For the second time in three years the American steel industry is in crisis mode...in a class example of why protection does not create a competitive industry.

The announced meeting topic in late February was "What's Wrong With the Steel Industry - Again?," a subject visited several times since this column first appeared nearly three decades ago. In fact, as noted by David Phelps, President of American Institute for International Steel (AIIS), "For the second time in three years the American steel industry is in crisis mode... in a classic example of why protection does not create a competitive industry." This protection, which has cost the nation dearly, deserves evaluation and change.

Big Steel "is gripped by a profound and persistent crisis" according to the Steel Manufacturers Association (SMA), in spite of receiving various forms of protection since the late 1960s, including direct and indirect subsidies. Big Steel includes integrated producers, LTV, U.S. Steel, Bethlehem, Ispat Inland, Wheeling Pittsburgh, and National. Spin-off companies, specialty producers and SMA members are not part of the core. An AIIS analysis notes that the industry was isolated from global competition for the first half of the past century, so had no requirement to be efficient or innovative. By the late 1960s, foreign steelmakers, rebuilt from WWII with modern, efficient facilities, began exporting to U.S. consumers. Big Steel responded with a demagogic attack, "a two-pronged retrograde strategy" to erect trade barriers and secure federal subsidies. The American Iron and Steel Institute (AISI), working with United Steel Workers of America union leaders, diligently exploited political processes to insulate the U.S. from free trade steel, so quotas and minimum prices cost American consumers an added $90-151 billion (all amounts are in 1999 dollars) over the past 30 years.

The first "voluntary" import quotas from 1969 to 1974 cost the U.S. $4.4-8.6 billion. When alleged European and Japanese price fixing and collusion was rejected in 1978, Big Steel enlisted the Congressional Steel Caucus to pressure for "trigger price mechanisms." The government-mandated import prices cost Americans about $9.6-38.4 billion. More import quotas from 1982 to 1992 cost consumers $5.1-9.2 billion. Big Steel sued every major world producer, including those in Canada and Mexico, which allowed free market access under NAFTA trade agreement. Does this pattern tell you something?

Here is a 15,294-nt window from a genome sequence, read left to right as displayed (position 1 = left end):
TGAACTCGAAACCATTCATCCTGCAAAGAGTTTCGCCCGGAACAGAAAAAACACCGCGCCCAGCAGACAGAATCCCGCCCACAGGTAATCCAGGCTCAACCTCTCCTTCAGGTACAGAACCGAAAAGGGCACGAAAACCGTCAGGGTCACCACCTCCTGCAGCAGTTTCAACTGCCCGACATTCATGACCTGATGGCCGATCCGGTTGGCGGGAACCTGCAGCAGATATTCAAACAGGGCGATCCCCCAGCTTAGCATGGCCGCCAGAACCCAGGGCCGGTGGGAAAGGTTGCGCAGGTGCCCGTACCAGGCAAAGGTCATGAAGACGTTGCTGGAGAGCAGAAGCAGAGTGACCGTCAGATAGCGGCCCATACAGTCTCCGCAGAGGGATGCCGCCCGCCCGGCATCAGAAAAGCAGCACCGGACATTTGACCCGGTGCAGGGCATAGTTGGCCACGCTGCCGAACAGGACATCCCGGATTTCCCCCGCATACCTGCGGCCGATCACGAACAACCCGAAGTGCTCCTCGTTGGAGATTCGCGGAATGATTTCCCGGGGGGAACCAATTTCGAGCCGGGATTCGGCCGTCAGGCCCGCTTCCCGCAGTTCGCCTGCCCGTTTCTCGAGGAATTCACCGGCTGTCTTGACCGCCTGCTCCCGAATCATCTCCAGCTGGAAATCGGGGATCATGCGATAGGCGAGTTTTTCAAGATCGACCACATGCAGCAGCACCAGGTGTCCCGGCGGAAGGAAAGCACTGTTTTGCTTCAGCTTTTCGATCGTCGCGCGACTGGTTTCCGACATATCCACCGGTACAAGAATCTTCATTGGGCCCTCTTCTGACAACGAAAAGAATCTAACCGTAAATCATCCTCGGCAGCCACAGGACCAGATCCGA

In addition to coercing protectionist restrictions, Big Steel benefited from $21.8 billion in federal and $1.4 billion of state and local subsidies. Essentially all terminated pension plans in the metals industries have come from Big Steel, which through 1998, had $2.97 billion in claims paid by Pension Benefit Guarantee Corp. and offered $639 million relief for deferred pension liability. The "safe harbor leasing" tax subsidy gave Big Steel a $1.32 billion break and under the 1986 Tax Reform Act, a special $735 million, 15-year carry back provision was awarded as a kind of a reward for not modernizing. A $386 million federal subsidy is targeted to applied R&D, and $10.4 billion came from Clean Air Act exemptions. Since 1978, $4.6 billion in subsidies to Big Steel were derived by eliminating competition via competitive bids to supply steel for federally funded construction projects. A recent congressional loan guarantee program for the industry cost taxpayers another $738 million. This all is a malodorous theft by Congress from taxpayers to prop up Big Steel, which collectively has a market capitalization of only 1.13% that of Intel Corporation! Big Steel learned long ago about politicians "on the take."

Overcapacity is a major problem. For the past six to twelve months, the strong dollar and pound sterling have harmed steelmakers as demand waned, a condition affecting all steelmakers. But in the 1990s, Big Steel increased capacity by 14 million tons while Japan, Western Europe, and Russia cut a combined 52 million. Further, Big Steel imported about one third of all U.S. steel imports in 2000 as semifinished product, unable to meet domestic demand for quality and cost of delivered products, yet railing against imports. And if the argument is ever made that the steel industry is critical for national security, be reminded that total consumption for this sector was 28,355 tons in 2000 or 0.026% of national use.

Big Steel is and continues to be a national shame. Next month, a few remedies will be discussed.